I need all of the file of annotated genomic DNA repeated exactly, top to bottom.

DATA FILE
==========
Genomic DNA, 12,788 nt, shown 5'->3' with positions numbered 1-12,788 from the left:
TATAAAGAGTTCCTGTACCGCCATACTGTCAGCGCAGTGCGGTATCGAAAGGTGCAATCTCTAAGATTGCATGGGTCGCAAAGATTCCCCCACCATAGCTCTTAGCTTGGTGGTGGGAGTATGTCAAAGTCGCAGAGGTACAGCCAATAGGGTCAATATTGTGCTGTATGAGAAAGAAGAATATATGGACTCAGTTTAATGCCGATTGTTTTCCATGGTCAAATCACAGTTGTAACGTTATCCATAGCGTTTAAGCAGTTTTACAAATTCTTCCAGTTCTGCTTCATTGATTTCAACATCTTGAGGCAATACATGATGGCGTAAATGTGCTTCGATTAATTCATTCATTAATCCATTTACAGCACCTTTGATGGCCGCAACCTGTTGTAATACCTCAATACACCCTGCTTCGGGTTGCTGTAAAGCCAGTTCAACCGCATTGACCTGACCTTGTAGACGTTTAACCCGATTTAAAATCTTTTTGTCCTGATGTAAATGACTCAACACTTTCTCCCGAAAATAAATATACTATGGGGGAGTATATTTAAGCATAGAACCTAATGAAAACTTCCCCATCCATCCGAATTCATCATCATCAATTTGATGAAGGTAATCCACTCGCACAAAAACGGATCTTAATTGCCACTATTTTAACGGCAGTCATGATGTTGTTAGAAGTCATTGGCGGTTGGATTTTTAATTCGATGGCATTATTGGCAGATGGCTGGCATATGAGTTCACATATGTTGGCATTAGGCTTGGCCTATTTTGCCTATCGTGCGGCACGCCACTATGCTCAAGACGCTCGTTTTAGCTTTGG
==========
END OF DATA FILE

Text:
Genomic DNA, 12,788 nt, shown 5'->3' with positions numbered 1-12,788 from the left:
TATAAAGAGTTCCTGTACCGCCATACTGTCAGCGCAGTGCGGTATCGAAAGGTGCAATCTCTAAGATTGCATGGGTCGCAAAGATTCCCCCACCATAGCTCTTAGCTTGGTGGTGGGAGTATGTCAAAGTCGCAGAGGTACAGCCAATAGGGTCAATATTGTGCTGTATGAGAAAGAAGAATATATGGACTCAGTTTAATGCCGATTGTTTTCCATGGTCAAATCACAGTTGTAACGTTATCCATAGCGTTTAAGCAGTTTTACAAATTCTTCCAGTTCTGCTTCATTGATTTCAACATCTTGAGGCAATACATGATGGCGTAAATGTGCTTCGATTAATTCATTCATTAATCCATTTACAGCACCTTTGATGGCCGCAACCTGTTGTAATACCTCAATACACCCTGCTTCGGGTTGCTGTAAAGCCAGTTCAACCGCATTGACCTGACCTTGTAGACGTTTAACCCGATTTAAAATCTTTTTGTCCTGATGTAAATGACTCAACACTTTCTCCCGAAAATAAATATACTATGGGGGAGTATATTTAAGCATAGAACCTAATGAAAACTTCCCCATCCATCCGAATTCATCATCATCAATTTGATGAAGGTAATCCACTCGCACAAAAACGGATCTTAATTGCCACTATTTTAACGGCAGTCATGATGTTGTTAGAAGTCATTGGCGGTTGGATTTTTAATTCGATGGCATTATTGGCAGATGGCTGGCATATGAGTTCACATATGTTGGCATTAGGCTTGGCCTATTTTGCCTATCGTGCGGCACGCCACTATGCTCAAGACGCTCGTTTTAGCTTTGG